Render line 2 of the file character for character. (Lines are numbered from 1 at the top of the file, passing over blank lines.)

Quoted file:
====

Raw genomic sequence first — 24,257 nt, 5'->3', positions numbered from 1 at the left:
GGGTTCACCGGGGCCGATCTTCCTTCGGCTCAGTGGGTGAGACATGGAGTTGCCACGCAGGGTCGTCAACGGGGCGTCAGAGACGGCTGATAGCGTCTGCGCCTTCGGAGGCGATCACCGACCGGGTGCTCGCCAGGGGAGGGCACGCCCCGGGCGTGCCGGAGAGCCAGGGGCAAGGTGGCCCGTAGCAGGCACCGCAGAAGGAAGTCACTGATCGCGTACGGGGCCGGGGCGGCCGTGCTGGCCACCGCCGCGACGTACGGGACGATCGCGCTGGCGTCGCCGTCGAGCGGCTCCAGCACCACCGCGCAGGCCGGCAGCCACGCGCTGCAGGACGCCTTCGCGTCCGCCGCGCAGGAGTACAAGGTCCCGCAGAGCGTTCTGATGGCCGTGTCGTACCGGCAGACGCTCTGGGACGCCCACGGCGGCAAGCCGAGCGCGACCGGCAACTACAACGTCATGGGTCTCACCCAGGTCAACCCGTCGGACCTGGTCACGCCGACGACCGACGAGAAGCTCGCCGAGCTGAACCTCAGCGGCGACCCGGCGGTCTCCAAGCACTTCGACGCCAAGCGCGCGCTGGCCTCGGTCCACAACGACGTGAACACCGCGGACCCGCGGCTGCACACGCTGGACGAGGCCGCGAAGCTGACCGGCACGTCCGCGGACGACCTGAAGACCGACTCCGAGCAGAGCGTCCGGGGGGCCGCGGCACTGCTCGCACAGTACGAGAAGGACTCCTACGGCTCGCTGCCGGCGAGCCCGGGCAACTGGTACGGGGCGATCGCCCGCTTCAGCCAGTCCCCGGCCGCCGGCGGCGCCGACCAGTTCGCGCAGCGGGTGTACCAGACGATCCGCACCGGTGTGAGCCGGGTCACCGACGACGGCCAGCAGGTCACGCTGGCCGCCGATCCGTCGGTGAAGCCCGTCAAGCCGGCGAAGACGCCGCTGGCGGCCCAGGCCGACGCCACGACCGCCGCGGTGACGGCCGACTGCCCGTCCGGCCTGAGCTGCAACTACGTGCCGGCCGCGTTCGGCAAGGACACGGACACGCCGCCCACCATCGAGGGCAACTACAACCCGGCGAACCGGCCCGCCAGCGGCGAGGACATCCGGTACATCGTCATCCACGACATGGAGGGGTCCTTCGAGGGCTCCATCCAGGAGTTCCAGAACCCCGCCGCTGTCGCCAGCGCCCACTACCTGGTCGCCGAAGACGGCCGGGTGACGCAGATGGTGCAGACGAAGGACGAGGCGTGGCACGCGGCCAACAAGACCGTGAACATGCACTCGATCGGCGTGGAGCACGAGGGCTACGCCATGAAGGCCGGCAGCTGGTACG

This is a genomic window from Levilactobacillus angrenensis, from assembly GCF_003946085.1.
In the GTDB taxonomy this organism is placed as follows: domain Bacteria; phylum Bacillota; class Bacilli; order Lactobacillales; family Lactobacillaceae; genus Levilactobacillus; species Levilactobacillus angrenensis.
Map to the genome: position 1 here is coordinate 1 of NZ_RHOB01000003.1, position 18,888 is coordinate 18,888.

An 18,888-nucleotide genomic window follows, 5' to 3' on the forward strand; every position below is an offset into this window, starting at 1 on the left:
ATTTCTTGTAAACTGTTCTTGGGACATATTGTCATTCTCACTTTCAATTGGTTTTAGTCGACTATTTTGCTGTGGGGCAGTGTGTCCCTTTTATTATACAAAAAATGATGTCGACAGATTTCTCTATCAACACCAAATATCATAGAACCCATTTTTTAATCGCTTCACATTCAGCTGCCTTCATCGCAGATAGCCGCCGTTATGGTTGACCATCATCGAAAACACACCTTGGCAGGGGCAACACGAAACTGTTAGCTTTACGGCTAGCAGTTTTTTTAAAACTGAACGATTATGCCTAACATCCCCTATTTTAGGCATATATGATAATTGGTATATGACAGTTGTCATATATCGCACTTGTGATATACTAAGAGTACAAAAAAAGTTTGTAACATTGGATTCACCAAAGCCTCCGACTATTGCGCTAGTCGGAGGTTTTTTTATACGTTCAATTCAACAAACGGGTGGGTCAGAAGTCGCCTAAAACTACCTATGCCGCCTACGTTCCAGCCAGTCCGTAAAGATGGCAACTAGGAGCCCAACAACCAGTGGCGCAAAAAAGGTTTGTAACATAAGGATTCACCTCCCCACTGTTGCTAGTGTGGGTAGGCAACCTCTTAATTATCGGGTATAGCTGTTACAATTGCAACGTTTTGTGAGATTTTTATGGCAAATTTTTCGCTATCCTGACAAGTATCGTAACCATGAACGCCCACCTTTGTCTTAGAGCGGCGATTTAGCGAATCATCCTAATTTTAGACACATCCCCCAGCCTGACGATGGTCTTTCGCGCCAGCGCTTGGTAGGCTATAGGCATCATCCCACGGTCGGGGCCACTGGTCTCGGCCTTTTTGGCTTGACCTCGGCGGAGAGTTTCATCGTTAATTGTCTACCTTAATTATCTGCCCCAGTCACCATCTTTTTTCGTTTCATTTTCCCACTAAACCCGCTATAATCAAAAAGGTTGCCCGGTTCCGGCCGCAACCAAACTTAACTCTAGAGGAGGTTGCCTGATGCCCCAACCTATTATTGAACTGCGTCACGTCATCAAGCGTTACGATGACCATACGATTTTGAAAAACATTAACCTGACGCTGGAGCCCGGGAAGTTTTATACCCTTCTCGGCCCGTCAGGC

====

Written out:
GGGTTCACCGGGGCCGATCTTCCTTCGGCTCAGTGGGTGAGACATGGAGTTGCCACGCAGGGTCGTCAACGGGGCGTCAGAGACGGCTGATAGCGTCTGCGCCTTCGGAGGCGATCACCGACCGGGTGCTCGCCAGGGGAGGGCACGCCCCGGGCGTGCCGGAGAGCCAGGGGCAAGGTGGCCCGTAGCAGGCACCGCAGAAGGAAGTCACTGATCGCGTACGGGGCCGGGGCGGCCGTGCTGGCCACCGCCGCGACGTACGGGACGATCGCGCTGGCGTCGCCGTCGAGCGGCTCCAGCACCACCGCGCAGGCCGGCAGCCACGCGCTGCAGGACGCCTTCGCGTCCGCCGCGCAGGAGTACAAGGTCCCGCAGAGCGTTCTGATGGCCGTGTCGTACCGGCAGACGCTCTGGGACGCCCACGGCGGCAAGCCGAGCGCGACCGGCAACTACAACGTCATGGGTCTCACCCAGGTCAACCCGTCGGACCTGGTCACGCCGACGACCGACGAGAAGCTCGCCGAGCTGAACCTCAGCGGCGACCCGGCGGTCTCCAAGCACTTCGACGCCAAGCGCGCGCTGGCCTCGGTCCACAACGACGTGAACACCGCGGACCCGCGGCTGCACACGCTGGACGAGGCCGCGAAGCTGACCGGCACGTCCGCGGACGACCTGAAGACCGACTCCGAGCAGAGCGTCCGGGGGGCCGCGGCACTGCTCGCACAGTACGAGAAGGACTCCTACGGCTCGCTGCCGGCGAGCCCGGGCAACTGGTACGGGGCGATCGCCCGCTTCAGCCAGTCCCCGGCCGCCGGCGGCGCCGACCAGTTCGCGCAGCGGGTGTACCAGACGATCCGCACCGGTGTGAGCCGGGTCACCGACGACGGCCAGCAGGTCACGCTGGCCGCCGATCCGTCGGTGAAGCCCGTCAAGCCGGCGAAGACGCCGCTGGCGGCCCAGGCCGACGCCACGACCGCCGCGGTGACGGCCGACTGCCCGTCCGGCCTGAGCTGCAACTACGTGCCGGCCGCGTTCGGCAAGGACACGGACACGCCGCCCACCATCGAGGGCAACTACAACCCGGCGAACCGGCCCGCCAGCGGCGAGGACATCCGGTACATCGTCATCCACGACATGGAGGGGTCCTTCGAGGGCTCCATCCAGGAGTTCCAGAACCCCGCCGCTGTCGCCAGCGCCCACTACCTGGTCGCCGAAGACGGCCGGGTGACGCAGATGGTGCAGACGAAGGACGAGGCGTGGCACGCGGCCAACAAGACCGTGAACATGCACTCGATCGGCGTGGAGCACGAGGGCTACGCCATGAAGGCCGGCAGCTGGTACG